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Cognitive-Behavioral Interventions for Age-Related Memory Impairment

  • Linda Warren Duke
  • William E. Haley
  • Thomas F. Bergquist
Part of the Applied Clinical Psychology book series (NSSB)

Abstract

Annie Smith is a 72-year-old widowed woman who responded to an advertisement for volunteers interested in learning skills to improve their memory functions. Although she continues to live an active and independent life, managing all of her own household and financial affairs and volunteering two days per week at a local hospital, she reports a number of memory problems that are sources of embarrassment and inconvenience in her daily life. Most of these problems are focused around several situations that are important to her. First, at church, she finds herself having difficulty remembering the names of some of the other members of her congregation. When in a crowd of people, she often has trouble remembering what people have told her; she may lose her train of thought or have trouble finding the right words. On several occasions, she has forgotten to put her money into her purse before going to church, and has been embarrassed at being unable to give her offering. Mrs. Smith has played bridge with a small group of women on a weekly basis over the past 12 years. Lately, she notes that she forgets the cards which have been played, and has occasionally even forgotten the bid. While she used to take pride in her ability to do her grocery shopping completely from memory, lately she has relied on making hurried lists on scraps of paper, which she frequently cannot find in her purse. She also misplaces important objects, such as her eyeglasses or purse, while at home. Sometimes she spends hours looking for lost bills or objects. She is also distressed that she is unable to remember friends’ telephone numbers, and relies on her address book for all of this information.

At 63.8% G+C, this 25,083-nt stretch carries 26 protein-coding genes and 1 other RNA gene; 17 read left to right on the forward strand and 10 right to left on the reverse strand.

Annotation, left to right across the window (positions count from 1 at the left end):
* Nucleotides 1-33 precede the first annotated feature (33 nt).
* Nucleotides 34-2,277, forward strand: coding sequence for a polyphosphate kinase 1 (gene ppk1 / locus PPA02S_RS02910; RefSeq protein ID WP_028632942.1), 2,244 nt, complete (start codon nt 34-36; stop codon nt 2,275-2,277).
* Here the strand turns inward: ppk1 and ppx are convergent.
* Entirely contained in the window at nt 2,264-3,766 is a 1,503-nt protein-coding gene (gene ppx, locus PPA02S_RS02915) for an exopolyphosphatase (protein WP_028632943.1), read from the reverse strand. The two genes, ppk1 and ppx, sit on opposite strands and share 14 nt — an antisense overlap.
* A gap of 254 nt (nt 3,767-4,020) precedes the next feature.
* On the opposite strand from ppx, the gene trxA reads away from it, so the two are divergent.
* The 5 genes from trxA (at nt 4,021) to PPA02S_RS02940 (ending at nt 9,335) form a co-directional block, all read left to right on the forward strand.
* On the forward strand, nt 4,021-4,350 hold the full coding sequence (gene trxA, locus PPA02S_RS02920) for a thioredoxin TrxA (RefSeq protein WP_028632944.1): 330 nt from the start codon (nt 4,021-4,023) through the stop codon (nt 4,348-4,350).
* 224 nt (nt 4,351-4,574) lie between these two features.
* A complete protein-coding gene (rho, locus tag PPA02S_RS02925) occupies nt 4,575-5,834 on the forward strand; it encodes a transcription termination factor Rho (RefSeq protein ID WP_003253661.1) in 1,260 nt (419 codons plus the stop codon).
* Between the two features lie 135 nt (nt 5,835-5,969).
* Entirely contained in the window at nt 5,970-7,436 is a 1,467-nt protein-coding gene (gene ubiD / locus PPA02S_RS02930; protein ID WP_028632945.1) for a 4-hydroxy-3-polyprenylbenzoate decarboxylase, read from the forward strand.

Keywords

Memory Impairment Memory Problem Memory Complaint Memory Training Subjective Memory Complaint 
These keywords were added by machine and not by the authors. This process is experimental and the keywords may be updated as the learning algorithm improves.

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Copyright information

© Springer Science+Business Media New York 1991

Authors and Affiliations

  • Linda Warren Duke
    • 1
  • William E. Haley
    • 1
  • Thomas F. Bergquist
    • 1
  1. 1.Department of PsychologyUniversity of Alabama at BirminghamBirminghamUSA

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